As someone who spent many years active in a similar organisation (I was a member of the Judean People's Front Socialist Party; Mark was People's Front of Judea Socialist Workers Party), I can confirm that the details ring hilariously (and occasionally wince-inducingly) true.

Just as absurd, for anyone who's attended a few demonstrations, is when the press reports that there was an 'organized' force from outside the area. Organized! How little they know. If only the true outside force, the police, had the same level of organization as most demonstrators. Then the inspector would arrive half-an-hour late at the assembly point and splutter, 'Oh no, the sergeant’s locked the truncheons in the boot of the panda.'
posted by Morfil Ffyrnig at 4:25 AM on November 4, 2016 [2 favorites]


Harlan County USA is a documentary about a union strike that does an especially great job celebrating the miner's wives and the role they played in keeping a difficult strike going. And it certainly captures the ugly bits.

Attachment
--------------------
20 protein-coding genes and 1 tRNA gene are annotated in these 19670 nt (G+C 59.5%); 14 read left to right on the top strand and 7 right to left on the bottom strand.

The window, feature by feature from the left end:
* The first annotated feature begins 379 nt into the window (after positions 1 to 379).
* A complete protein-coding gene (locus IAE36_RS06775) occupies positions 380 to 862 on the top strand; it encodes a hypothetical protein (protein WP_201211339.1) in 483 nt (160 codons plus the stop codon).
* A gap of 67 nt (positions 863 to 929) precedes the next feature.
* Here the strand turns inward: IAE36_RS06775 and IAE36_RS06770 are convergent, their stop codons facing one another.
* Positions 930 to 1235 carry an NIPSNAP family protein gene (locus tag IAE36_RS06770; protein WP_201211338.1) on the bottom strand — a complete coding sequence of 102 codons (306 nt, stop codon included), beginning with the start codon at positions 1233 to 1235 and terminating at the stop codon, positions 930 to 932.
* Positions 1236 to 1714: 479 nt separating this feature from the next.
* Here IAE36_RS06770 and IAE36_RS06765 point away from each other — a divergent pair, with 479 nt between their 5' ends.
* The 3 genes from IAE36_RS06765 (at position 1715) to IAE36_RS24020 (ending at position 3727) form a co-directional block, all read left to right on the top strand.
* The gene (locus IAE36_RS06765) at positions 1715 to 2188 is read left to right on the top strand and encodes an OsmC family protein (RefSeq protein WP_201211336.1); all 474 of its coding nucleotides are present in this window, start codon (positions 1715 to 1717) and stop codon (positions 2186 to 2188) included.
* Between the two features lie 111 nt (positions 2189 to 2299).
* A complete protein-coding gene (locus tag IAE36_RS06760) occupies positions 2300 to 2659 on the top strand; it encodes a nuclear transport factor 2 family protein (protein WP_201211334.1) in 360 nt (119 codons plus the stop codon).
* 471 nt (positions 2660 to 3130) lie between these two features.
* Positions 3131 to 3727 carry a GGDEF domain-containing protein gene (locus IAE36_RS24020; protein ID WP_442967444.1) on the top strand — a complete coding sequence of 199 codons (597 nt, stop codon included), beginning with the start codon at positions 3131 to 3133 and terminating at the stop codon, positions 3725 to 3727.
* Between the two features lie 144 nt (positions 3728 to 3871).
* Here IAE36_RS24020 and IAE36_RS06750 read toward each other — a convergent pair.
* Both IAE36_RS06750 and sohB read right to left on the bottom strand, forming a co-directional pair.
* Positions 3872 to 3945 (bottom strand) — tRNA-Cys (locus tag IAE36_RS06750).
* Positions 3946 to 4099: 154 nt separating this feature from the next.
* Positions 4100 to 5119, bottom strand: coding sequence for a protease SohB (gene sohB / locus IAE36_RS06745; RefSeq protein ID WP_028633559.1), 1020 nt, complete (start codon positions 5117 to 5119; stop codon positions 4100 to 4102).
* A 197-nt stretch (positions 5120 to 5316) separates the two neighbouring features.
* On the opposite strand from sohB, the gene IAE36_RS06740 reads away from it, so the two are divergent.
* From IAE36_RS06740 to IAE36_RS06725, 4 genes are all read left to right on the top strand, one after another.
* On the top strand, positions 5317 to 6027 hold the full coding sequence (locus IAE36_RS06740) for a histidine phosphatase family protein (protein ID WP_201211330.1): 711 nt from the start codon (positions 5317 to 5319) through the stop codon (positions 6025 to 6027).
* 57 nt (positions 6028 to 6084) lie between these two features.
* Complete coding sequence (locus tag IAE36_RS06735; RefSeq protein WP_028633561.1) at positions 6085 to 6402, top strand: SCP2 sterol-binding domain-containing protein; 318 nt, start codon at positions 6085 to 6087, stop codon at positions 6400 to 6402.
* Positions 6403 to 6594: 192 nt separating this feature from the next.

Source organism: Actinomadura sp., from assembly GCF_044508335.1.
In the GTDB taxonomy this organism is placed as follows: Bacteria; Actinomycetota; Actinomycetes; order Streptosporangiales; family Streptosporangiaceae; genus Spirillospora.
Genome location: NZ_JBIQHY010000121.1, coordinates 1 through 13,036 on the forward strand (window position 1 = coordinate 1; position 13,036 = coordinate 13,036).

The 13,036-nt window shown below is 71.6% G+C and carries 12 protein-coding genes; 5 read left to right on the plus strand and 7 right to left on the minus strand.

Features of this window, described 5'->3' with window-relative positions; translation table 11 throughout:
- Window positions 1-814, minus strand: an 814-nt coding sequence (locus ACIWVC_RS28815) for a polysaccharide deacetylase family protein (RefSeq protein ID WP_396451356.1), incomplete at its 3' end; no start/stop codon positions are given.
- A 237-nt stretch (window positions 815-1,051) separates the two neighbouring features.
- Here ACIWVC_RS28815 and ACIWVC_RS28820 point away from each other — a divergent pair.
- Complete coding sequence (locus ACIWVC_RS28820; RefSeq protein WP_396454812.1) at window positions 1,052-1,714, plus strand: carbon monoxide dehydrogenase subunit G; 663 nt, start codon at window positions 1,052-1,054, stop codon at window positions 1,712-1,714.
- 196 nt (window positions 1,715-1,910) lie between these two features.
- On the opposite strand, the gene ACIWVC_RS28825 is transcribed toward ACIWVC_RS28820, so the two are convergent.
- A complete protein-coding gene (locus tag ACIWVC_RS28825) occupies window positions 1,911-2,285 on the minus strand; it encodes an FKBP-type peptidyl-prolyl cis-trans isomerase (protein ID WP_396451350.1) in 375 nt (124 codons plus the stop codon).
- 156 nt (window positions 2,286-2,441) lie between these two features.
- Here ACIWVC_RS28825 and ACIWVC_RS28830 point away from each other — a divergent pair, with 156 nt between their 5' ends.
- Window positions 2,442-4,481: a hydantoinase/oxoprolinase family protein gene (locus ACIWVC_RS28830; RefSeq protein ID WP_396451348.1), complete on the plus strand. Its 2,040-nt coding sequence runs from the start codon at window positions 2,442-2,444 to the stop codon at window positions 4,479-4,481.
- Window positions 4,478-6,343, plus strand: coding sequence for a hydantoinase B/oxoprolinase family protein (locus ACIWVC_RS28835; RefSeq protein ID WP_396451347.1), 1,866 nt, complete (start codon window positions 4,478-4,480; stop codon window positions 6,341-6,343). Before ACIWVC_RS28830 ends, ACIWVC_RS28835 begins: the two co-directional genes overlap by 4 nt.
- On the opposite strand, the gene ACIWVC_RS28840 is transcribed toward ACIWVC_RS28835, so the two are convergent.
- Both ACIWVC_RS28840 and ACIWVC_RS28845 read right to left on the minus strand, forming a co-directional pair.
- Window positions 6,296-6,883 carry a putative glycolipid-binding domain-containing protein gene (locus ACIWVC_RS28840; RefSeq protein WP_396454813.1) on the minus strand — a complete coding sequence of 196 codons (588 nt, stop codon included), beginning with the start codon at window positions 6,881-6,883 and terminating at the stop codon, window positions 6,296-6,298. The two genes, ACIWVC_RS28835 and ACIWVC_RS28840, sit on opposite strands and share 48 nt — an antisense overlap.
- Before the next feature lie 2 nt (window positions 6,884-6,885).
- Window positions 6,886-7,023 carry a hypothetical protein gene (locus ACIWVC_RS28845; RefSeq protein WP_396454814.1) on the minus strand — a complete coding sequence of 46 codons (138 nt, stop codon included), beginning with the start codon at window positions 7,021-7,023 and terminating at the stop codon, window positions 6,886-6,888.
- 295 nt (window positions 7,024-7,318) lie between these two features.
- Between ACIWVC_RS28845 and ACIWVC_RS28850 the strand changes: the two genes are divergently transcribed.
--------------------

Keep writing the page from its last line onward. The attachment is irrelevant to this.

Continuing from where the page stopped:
posted by EmilyFlew at 6:38 AM on November 4, 2016


Grassroots is pretty funny as is Citizen Ruth.

Also Drop City (about a hippie commune that moves to Alaska to live off the land) is worth checking out. Great fiction and one of my favorite books.
posted by brookeb at 11:04 AM on November 4, 2016


Some Australian films:

The Man Who Sued God, about a man who does just that after being denied insurance money on the basis the incident was an act of god

The Castle, about a family fighting against their home being compulsorily acquisitioned

Mabo, a biopic of Eddie Mabo, the indigenous Australian who successfully battled to overturn pre-colonial terra nullius in Australia
posted by goo at 4:12 PM on November 4, 2016


Encounters with the Archdruid by John McPhee--about Sierra Club founder David Brower--is something of a classic in this area. It is nonfiction but reads a lot like fiction. It's certainly not dry or boring . . .

Desert Solitaire by Edward Abbey is something else you might look at. Again, it's nonfiction but extraordinarily compelling writing. In this case, the "activist" is Abbey himself, as well as many of his friends.
posted by flug at 10:35 PM on November 4, 2016